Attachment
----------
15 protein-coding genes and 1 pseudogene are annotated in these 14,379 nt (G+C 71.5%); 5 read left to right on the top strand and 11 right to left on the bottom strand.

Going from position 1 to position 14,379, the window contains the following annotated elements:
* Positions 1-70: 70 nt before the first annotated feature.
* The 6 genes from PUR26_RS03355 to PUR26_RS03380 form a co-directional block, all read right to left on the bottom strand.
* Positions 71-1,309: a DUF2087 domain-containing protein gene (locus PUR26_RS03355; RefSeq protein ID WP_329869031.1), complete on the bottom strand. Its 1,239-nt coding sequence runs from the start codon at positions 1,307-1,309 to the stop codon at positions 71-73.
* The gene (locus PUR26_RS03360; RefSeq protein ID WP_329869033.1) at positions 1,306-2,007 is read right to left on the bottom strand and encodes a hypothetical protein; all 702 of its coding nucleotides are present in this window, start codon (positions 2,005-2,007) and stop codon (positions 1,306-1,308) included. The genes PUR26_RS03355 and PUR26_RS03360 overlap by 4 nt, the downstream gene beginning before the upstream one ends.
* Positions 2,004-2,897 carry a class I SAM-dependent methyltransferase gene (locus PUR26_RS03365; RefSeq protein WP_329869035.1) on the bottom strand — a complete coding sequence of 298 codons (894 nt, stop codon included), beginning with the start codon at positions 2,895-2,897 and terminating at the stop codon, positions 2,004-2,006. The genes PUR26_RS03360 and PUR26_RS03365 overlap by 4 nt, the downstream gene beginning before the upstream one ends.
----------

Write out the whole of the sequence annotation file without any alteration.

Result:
15 protein-coding genes and 1 pseudogene are annotated in these 14,379 nt (G+C 71.5%); 5 read left to right on the top strand and 11 right to left on the bottom strand.

Going from position 1 to position 14,379, the window contains the following annotated elements:
* Positions 1-70: 70 nt before the first annotated feature.
* The 6 genes from PUR26_RS03355 to PUR26_RS03380 form a co-directional block, all read right to left on the bottom strand.
* Positions 71-1,309: a DUF2087 domain-containing protein gene (locus PUR26_RS03355; RefSeq protein ID WP_329869031.1), complete on the bottom strand. Its 1,239-nt coding sequence runs from the start codon at positions 1,307-1,309 to the stop codon at positions 71-73.
* The gene (locus PUR26_RS03360; RefSeq protein ID WP_329869033.1) at positions 1,306-2,007 is read right to left on the bottom strand and encodes a hypothetical protein; all 702 of its coding nucleotides are present in this window, start codon (positions 2,005-2,007) and stop codon (positions 1,306-1,308) included. The genes PUR26_RS03355 and PUR26_RS03360 overlap by 4 nt, the downstream gene beginning before the upstream one ends.
* Positions 2,004-2,897 carry a class I SAM-dependent methyltransferase gene (locus PUR26_RS03365; RefSeq protein WP_329869035.1) on the bottom strand — a complete coding sequence of 298 codons (894 nt, stop codon included), beginning with the start codon at positions 2,895-2,897 and terminating at the stop codon, positions 2,004-2,006. The genes PUR26_RS03360 and PUR26_RS03365 overlap by 4 nt, the downstream gene beginning before the upstream one ends.